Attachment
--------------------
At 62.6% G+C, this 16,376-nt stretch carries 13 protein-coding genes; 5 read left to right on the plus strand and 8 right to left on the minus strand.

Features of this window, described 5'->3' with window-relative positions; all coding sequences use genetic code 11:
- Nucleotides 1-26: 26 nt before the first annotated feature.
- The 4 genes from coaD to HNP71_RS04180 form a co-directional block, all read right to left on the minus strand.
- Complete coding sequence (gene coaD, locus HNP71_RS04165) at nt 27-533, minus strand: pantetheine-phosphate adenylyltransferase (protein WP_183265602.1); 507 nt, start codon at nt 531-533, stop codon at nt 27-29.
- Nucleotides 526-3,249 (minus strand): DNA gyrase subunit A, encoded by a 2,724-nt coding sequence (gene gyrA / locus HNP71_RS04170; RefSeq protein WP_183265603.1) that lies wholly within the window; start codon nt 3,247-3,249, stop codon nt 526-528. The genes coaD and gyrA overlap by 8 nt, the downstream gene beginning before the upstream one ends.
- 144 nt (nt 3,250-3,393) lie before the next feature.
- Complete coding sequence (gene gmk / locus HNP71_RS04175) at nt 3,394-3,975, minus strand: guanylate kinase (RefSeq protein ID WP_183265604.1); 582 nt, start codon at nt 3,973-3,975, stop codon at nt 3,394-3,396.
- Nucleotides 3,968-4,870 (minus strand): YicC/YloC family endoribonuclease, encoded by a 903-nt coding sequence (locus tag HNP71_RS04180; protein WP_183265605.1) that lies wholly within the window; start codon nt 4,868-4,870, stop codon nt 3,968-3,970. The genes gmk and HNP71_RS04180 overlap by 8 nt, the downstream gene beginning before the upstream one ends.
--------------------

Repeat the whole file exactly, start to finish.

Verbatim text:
At 62.6% G+C, this 16,376-nt stretch carries 13 protein-coding genes; 5 read left to right on the plus strand and 8 right to left on the minus strand.

Features of this window, described 5'->3' with window-relative positions; all coding sequences use genetic code 11:
- Nucleotides 1-26: 26 nt before the first annotated feature.
- The 4 genes from coaD to HNP71_RS04180 form a co-directional block, all read right to left on the minus strand.
- Complete coding sequence (gene coaD, locus HNP71_RS04165) at nt 27-533, minus strand: pantetheine-phosphate adenylyltransferase (protein WP_183265602.1); 507 nt, start codon at nt 531-533, stop codon at nt 27-29.
- Nucleotides 526-3,249 (minus strand): DNA gyrase subunit A, encoded by a 2,724-nt coding sequence (gene gyrA / locus HNP71_RS04170; RefSeq protein WP_183265603.1) that lies wholly within the window; start codon nt 3,247-3,249, stop codon nt 526-528. The genes coaD and gyrA overlap by 8 nt, the downstream gene beginning before the upstream one ends.
- 144 nt (nt 3,250-3,393) lie before the next feature.
- Complete coding sequence (gene gmk / locus HNP71_RS04175) at nt 3,394-3,975, minus strand: guanylate kinase (RefSeq protein ID WP_183265604.1); 582 nt, start codon at nt 3,973-3,975, stop codon at nt 3,394-3,396.
- Nucleotides 3,968-4,870 (minus strand): YicC/YloC family endoribonuclease, encoded by a 903-nt coding sequence (locus tag HNP71_RS04180; protein WP_183265605.1) that lies wholly within the window; start codon nt 4,868-4,870, stop codon nt 3,968-3,970. The genes gmk and HNP71_RS04180 overlap by 8 nt, the downstream gene beginning before the upstream one ends.